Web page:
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Using a DSLR as a Director's Viewfinder + Lighting Visualizer Tool


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#1 Andy Karkut

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Posted 10 July 2014 - 02:23 PM

Lately, I’ve been thinking about the best way to quickly frame shots and check my lighting on set. I know there are apps such as Artemis, etc that help with this, but I wanted something more tactile and on which you can physically mount lenses. 
 
And I did not want to buy a dedicated Director’s Viewfinder because of the expense involved, and also because I cannot use it to take pictures as reference and check my lighting, contrast ratio, etc.
 
So I thought how about a Canon 7D with a PL-mount? It’s APS-C sensor is close to Super35mm and it will give me the abilities to snap pictures (even after the mirror has been removed for the PL modification).
 
Obviously I would have to get one via Hot Rod Cameras in Hollywood or FGV in Munich. And it’s not cheap—anywhere between $2750 to $4000, depending on if I supply my own camera or not.
 
Once again, my need is not only to frame up my shots, but also check my lighting *and* take still pictures on set…all with the same device. I know DPs such as Grieg Fraser use the PL-mount 7D on set, so it’s not just me being a bit ridiculous!
 
Anyway, I thought I’d share my thoughts with the community here and ask for the collective wisdom of this fine forum. 
 
I am curious to hear what you have done to achieve the same results I have in mind? Are there other DSLRs (APS-C, mirrorless?) that you’ve used?
 
Thoughts, ideas, suggestions? Thank you.

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#2 Satsuki Murashige

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Posted 12 July 2014 - 09:44 PM

A bit silly, but I've been doing this lately with my 7D. Works fine since I got the Duclos multi-mount mod for my Canon Cine zooms. You'd have to get your 7D PL modded to work with a wider variety of lenses.

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#3 John E Clark

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Posted 14 July 2014 - 07:16 PM

A bit silly, but I've been doing this lately with my 7D. Works fine since I got the Duclos multi-mount mod for my Canon Cine zooms. You'd have to get your 7D PL modded to work with a wider variety of lenses.

 

I was under the impression that a 'director's viewfinder' was intended to be less than setting up an actual camera... with rails and a tripod, that sort of thing seems to fly in the face of the mobility of the director's view finders that I have seen, and at a few K bux for camera+rails+tripod... well why not buy the official director's view finder?

 

On the other hand, having an app on the iPhone like Artemis app, allows one to see approximate angle of views, which pretty closely match the DSLRs that I've had access to, and so, does allow for a light mobile viewing of the location in terms of what the capture camera will actually 'see', as well as record location shots while scouting, with time of day and GPS location info included 'for free'.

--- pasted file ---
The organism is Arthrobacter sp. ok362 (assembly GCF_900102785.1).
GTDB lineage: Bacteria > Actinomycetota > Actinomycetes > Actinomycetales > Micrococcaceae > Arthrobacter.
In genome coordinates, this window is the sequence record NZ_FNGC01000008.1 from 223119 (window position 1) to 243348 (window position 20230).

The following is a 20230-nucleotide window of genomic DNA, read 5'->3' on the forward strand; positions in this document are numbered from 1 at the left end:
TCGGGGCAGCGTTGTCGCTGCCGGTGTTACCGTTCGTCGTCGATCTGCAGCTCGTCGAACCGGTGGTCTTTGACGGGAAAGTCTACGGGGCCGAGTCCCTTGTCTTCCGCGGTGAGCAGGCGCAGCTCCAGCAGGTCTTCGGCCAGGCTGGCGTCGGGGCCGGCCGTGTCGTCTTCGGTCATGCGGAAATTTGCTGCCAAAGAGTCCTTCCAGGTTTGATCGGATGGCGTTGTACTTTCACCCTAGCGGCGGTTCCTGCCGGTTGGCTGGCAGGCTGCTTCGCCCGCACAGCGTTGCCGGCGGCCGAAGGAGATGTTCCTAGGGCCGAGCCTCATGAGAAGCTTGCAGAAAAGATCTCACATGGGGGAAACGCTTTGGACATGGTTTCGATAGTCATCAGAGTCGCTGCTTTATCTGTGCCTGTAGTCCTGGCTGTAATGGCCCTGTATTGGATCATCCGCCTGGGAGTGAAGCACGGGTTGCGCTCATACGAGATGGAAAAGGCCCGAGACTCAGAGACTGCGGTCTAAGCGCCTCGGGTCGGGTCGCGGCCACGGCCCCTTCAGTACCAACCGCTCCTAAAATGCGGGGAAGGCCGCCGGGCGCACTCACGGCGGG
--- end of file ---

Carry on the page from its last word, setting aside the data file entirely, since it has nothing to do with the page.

Edited by jeclark2006, 14 July 2014 - 07:17 PM.

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#4 Satsuki Murashige

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Posted 14 July 2014 - 08:06 PM

That's not a camera! THIS is a camera 😏:

All silliness aside, it's really not much bigger than the standard Kish UDF finder with a lot more functionality. The prices are pretty comparable too, both around $3500-4000. The PL 7D is way cheaper if you just want to mod a camera that you already own.

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#5 Michael LaVoie

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Posted 15 July 2014 - 10:17 AM

I put together a similar setup for about $1,000.  I did it as a Bcam for my FS100 for a documentary and later found out it worked great as a viewfinder.

 dvf.jpg

I mostly use a real viewfinder during shoots but this setup is great for scouting and blocking before the shoot cause I can shoot video with more stability than my phone and get a more accurate idea of the framing and ISO.  For evaluating lighting setups it's only useful if you're recording as the live standby feed in video mode doesn't show the accurate ISO.


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#6 David Peterson

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Posted 23 July 2014 - 11:59 PM

I'd recommend a mirrorless camera over getting a 7D, such as that Sony NEX-7. Not only do they do better video quality than a 7D (for little tiny personal projects or for lending out to a buddy, or whatever) but they're easier to adapt to all kinds of mounts.

Personally I'd recommend the Sony A6000, as not only is it very affordable, it is also one of the best DSLR/MILC for filmmakers who do that kind of thing (thus making it a tad more dual purpose than just as a directors viewfinder).

 

http://www.eoshd.com...uge-improvement


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